Before you post your next picture or comment on social media there are some things you should consider.
False: Apost is private and accessible only to the intended recipient.
False: Content deleted from a site is no longer accessible.
False: It is harmless if private information about patients is disclosed if the communication is accessed only by the intended recipient.
The moment something is posted, it lives on a server that can always be discoverable in a court of law.
Social media and electronic communication usage has increased dramatically over the past few years. People are using Twitter, Snapchat, Facebook, Instagram, YouTube, LinkedIn and various other platforms at both home and work to communicate with others. The use of these platforms can be an excellent source of education and a way to communicate with like-minded people. When using social media it is of the utmost importance that you remain compliant with the Health Insurance Portability and Accountability Act (HIPAA) regulations at all times.
HIPPA Regulations, Confidentiality, Privacy and the Use of Social Media
Health care organizations that utilize electronic and social medias should have policies governing employee use of social media in the workplace. Components of these policies often address personal use of employer computers and equipment, personal computing during work hours and the types of websites that can be accessed from employer computers. Many healthcare organizations also maintain careful control of websites maintained by or associated with the organization, limiting what may be posted to the site and by whom.
Confidentiality and privacy are equally important, however markedly different in terms of definition.
Confidentiality is safeguarding patient information.
Informationshould be shared only with the patient’s informed consent, when legally required or where failure to disclose the information could result in significant harm. Beyond these very limited exceptions a nurse is obligated to safeguard confidential information.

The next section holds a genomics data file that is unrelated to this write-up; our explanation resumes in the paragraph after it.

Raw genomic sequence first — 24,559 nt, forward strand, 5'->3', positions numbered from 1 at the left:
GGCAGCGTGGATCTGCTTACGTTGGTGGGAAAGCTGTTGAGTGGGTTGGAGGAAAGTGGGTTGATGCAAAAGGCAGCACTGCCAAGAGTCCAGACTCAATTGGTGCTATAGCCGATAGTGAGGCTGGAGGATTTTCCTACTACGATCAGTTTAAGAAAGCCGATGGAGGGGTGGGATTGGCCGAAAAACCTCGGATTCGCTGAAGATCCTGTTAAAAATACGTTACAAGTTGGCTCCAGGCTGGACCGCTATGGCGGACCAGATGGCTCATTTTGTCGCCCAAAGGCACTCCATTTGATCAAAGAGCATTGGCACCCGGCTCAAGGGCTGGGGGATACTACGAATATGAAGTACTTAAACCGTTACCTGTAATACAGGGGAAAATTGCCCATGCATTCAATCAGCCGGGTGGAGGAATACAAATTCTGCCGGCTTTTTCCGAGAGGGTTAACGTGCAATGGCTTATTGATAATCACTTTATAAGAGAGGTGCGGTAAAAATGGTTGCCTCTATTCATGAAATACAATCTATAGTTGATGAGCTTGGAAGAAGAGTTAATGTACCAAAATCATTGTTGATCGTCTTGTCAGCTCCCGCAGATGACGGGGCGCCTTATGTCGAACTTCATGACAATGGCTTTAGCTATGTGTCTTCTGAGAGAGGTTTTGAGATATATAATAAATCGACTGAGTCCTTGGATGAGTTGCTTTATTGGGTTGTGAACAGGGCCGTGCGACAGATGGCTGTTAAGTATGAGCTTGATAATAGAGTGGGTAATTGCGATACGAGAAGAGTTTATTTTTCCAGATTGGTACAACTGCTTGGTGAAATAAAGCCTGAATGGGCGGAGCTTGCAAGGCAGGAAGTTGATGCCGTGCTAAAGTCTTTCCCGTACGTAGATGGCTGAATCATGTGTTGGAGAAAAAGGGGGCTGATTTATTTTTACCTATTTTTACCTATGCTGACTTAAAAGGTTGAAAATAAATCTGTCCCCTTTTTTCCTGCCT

Privacy is the patient’s expectation to be treated with dignity and respect.
Privacy relates to the patient’s expectation and right to be treated with dignity and respect. Effective nurse/patient relationships are built on trust. Patients need to be confident that their most personal information and their basic dignity will be protected by the nurse.
Breaches of patient confidentiality or privacy can be intentional or inadvertent and can occur in a number of ways. Nurses may breach confidentiality or privacy with the information they post via social media sites. Instances of breaches can include comments in which patients are described with ample enough detail to be identified, referring to patients in a degrading or demeaning manner, or posting videos or photos of patients without their consent.
It is a HIPAA violation to mention a patient by name or divulge any information that could be traced back to a patient.
Instances of inappropriate use of social and electronic media are on the rise and may be reported to the Board of Nursing. Laws outlining the basis for disciplinary action by a Board of Nursing vary between jurisdictions. Depending on the laws of a jurisdiction, a Board of Nursing may investigate reports of inappropriate disclosures on social media sites by a nurse on the grounds of:
Moral turpitude (defined as conduct that is considered contrary to community standards of justice, honesty or good morals)
Mismanagement of patient records
Revealing a privileged communication
Breach of confidentiality
If the allegations are found to be true the nurse may face disciplinary action by the Board of Nursing, including; reprimand or sanction, assessment of a monetary fine, or temporary or permanent loss of licensure. There are State and Federal laws established to protect patient privacy and confidentiality. Violation of State and Federal laws may result in both civil and criminal penalties, including fines and possible jail time. Nurses may face personal liability and be individually sued for defamation, invasion of privacy or harassment.
Nurses have an obligation to maintain patient privacy and confidentiality all times!